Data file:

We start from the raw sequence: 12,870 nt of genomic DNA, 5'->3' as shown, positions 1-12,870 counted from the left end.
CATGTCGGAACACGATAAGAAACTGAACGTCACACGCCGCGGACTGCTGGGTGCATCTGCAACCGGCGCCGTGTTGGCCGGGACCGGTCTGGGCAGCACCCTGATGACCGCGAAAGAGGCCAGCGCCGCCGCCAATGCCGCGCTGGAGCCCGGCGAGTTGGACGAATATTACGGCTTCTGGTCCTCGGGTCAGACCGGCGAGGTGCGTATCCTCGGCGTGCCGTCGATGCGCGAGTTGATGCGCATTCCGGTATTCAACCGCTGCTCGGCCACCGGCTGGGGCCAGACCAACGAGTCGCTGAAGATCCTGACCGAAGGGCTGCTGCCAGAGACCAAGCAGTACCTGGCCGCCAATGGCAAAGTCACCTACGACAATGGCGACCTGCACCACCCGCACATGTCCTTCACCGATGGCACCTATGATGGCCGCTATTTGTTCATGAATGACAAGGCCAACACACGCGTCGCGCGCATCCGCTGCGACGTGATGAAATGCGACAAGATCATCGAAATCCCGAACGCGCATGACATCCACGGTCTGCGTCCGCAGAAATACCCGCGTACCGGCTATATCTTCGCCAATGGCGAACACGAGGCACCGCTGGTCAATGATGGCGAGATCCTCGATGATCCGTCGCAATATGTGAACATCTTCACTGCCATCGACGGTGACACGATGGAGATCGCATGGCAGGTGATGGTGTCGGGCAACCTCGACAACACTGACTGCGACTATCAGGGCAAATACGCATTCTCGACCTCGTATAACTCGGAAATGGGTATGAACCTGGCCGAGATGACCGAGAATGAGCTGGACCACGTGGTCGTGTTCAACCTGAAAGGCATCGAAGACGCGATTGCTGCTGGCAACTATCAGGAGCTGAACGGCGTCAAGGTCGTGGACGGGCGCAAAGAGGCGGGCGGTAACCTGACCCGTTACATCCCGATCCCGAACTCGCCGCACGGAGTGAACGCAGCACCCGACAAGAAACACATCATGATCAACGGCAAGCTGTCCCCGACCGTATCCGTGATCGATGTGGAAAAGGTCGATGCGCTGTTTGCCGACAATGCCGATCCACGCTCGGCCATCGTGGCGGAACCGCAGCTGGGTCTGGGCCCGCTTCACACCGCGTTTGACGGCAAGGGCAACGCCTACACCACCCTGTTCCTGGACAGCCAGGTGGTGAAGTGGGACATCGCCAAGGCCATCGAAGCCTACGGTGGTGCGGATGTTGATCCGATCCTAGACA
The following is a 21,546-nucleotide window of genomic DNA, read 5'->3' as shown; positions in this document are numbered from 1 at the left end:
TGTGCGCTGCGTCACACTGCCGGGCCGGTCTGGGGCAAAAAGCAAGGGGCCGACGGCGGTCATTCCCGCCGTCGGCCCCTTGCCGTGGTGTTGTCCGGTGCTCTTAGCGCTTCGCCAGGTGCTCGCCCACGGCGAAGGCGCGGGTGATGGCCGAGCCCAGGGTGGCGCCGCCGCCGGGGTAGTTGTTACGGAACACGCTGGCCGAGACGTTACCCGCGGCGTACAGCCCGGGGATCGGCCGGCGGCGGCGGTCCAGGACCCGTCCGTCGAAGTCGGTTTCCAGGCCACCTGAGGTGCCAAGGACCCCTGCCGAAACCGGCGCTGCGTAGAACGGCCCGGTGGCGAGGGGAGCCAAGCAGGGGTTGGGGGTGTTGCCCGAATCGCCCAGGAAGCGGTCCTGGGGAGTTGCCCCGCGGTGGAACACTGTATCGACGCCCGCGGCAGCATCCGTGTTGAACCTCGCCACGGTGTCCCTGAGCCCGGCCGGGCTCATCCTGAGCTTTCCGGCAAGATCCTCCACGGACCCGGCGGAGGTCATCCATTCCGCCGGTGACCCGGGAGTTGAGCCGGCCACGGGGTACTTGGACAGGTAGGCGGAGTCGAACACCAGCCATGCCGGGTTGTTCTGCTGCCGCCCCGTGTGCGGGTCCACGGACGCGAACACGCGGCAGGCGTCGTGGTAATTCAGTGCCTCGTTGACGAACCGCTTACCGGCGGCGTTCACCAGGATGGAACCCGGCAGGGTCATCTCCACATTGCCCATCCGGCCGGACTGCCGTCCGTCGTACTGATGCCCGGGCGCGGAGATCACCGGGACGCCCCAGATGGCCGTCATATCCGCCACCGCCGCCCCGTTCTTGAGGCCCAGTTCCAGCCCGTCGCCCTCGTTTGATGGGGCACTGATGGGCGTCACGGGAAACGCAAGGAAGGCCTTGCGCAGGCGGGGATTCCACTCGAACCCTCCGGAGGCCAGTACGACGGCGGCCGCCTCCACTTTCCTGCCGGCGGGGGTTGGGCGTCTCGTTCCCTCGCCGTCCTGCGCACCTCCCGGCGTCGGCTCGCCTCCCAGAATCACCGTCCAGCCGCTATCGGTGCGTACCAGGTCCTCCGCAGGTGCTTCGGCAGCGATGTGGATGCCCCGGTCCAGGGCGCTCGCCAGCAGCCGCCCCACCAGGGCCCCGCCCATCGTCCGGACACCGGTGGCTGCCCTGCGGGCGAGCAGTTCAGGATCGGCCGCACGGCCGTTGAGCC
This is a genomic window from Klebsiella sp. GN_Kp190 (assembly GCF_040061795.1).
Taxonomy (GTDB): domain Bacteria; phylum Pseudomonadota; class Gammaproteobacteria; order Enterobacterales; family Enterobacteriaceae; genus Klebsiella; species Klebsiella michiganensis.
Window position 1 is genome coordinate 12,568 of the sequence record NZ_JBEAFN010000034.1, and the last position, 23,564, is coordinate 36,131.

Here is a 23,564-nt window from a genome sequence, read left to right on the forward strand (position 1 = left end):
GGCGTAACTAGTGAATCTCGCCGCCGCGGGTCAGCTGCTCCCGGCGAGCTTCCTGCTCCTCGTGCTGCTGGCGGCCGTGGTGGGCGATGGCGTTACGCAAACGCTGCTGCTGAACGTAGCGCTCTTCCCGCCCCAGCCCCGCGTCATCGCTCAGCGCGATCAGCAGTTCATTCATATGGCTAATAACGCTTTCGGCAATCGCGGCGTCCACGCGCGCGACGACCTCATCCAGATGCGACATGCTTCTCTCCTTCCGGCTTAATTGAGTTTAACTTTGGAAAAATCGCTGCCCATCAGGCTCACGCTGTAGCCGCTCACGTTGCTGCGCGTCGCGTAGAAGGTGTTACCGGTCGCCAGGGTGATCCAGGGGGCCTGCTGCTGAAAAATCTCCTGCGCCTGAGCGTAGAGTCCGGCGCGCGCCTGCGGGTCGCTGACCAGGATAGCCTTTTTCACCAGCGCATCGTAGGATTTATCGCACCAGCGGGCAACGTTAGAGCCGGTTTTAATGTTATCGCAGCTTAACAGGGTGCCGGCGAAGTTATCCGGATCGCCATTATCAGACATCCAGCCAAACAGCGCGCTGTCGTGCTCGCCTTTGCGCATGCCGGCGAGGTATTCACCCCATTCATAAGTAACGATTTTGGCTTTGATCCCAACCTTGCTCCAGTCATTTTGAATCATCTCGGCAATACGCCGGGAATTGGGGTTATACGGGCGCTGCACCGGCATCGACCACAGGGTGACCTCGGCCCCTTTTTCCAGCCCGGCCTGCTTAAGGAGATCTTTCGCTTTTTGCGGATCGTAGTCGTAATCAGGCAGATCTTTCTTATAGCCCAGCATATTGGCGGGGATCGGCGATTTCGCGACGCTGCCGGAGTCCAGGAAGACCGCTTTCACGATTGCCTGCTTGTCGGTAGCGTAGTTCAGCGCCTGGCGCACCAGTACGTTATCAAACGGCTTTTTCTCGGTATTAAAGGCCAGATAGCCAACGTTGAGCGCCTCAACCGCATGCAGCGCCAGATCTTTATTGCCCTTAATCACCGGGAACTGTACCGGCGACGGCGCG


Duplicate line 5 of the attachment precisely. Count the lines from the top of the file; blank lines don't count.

This is a genomic window from Klebsiella sp. GN_Kp190 (assembly GCF_040061795.1).